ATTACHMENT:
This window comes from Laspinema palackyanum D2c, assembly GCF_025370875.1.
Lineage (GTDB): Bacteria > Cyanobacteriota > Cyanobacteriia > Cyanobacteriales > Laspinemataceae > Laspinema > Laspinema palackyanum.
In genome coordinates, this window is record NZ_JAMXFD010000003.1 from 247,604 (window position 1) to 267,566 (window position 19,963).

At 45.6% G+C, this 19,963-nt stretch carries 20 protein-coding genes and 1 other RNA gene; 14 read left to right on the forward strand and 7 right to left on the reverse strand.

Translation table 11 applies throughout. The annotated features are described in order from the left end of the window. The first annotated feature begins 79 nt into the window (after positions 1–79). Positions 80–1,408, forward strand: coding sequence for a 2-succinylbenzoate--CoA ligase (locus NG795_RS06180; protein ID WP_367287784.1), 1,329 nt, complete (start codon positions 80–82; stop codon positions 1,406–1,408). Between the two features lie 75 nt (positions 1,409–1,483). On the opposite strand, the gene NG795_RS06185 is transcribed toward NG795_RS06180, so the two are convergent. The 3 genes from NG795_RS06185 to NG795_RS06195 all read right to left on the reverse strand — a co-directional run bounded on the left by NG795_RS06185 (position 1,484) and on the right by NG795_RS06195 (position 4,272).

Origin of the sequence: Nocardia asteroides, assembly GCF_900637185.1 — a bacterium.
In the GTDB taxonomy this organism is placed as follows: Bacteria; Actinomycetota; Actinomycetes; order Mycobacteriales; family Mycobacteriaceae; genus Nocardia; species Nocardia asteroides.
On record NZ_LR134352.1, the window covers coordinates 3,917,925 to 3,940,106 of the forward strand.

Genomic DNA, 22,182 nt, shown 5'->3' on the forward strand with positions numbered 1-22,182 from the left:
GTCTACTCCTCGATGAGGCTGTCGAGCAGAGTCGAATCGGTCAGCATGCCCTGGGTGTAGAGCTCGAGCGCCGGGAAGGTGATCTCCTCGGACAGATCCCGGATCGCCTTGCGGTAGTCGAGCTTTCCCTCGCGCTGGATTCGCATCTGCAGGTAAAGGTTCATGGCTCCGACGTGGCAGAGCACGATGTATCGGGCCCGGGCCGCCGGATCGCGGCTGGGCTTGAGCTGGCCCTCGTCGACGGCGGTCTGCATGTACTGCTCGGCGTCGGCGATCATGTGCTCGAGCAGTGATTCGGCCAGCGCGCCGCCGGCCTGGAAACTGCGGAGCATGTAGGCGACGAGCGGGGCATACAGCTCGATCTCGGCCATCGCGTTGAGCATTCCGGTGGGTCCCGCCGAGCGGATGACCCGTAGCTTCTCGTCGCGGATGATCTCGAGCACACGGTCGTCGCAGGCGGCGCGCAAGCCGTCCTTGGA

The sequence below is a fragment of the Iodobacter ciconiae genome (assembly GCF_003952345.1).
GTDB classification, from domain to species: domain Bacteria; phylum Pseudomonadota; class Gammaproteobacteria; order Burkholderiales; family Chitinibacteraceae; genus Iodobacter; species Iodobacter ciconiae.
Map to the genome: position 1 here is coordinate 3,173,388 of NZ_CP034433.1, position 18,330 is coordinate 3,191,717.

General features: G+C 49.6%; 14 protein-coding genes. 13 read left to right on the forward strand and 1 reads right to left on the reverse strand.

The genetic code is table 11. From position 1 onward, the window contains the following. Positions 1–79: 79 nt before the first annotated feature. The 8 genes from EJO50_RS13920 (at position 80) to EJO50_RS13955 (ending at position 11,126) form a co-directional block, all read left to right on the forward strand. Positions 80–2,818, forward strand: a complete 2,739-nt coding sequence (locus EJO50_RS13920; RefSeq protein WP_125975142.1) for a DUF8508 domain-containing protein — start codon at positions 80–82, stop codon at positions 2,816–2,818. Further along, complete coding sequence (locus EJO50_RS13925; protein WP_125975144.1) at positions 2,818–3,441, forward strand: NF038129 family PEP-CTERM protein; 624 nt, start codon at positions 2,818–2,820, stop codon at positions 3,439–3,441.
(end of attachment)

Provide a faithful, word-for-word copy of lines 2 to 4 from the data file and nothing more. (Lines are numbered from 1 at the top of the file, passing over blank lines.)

Lineage (GTDB): Bacteria > Cyanobacteriota > Cyanobacteriia > Cyanobacteriales > Laspinemataceae > Laspinema > Laspinema palackyanum.
In genome coordinates, this window is record NZ_JAMXFD010000003.1 from 247,604 (window position 1) to 267,566 (window position 19,963).

At 45.6% G+C, this 19,963-nt stretch carries 20 protein-coding genes and 1 other RNA gene; 14 read left to right on the forward strand and 7 right to left on the reverse strand.